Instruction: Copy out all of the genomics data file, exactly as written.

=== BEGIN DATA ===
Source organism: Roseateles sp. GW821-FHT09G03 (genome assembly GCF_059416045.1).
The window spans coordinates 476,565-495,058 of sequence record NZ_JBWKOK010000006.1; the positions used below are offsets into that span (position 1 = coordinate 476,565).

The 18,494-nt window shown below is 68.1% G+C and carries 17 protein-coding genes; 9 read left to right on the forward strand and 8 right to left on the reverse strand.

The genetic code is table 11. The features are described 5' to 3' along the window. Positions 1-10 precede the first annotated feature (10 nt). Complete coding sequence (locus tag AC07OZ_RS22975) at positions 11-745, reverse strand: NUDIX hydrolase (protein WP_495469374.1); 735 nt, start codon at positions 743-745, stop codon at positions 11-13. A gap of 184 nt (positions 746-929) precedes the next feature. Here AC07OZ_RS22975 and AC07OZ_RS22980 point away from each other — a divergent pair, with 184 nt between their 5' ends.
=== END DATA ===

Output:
Source organism: Roseateles sp. GW821-FHT09G03 (genome assembly GCF_059416045.1).
The window spans coordinates 476,565-495,058 of sequence record NZ_JBWKOK010000006.1; the positions used below are offsets into that span (position 1 = coordinate 476,565).

The 18,494-nt window shown below is 68.1% G+C and carries 17 protein-coding genes; 9 read left to right on the forward strand and 8 right to left on the reverse strand.

The genetic code is table 11. The features are described 5' to 3' along the window. Positions 1-10 precede the first annotated feature (10 nt). Complete coding sequence (locus tag AC07OZ_RS22975) at positions 11-745, reverse strand: NUDIX hydrolase (protein WP_495469374.1); 735 nt, start codon at positions 743-745, stop codon at positions 11-13. A gap of 184 nt (positions 746-929) precedes the next feature. Here AC07OZ_RS22975 and AC07OZ_RS22980 point away from each other — a divergent pair, with 184 nt between their 5' ends.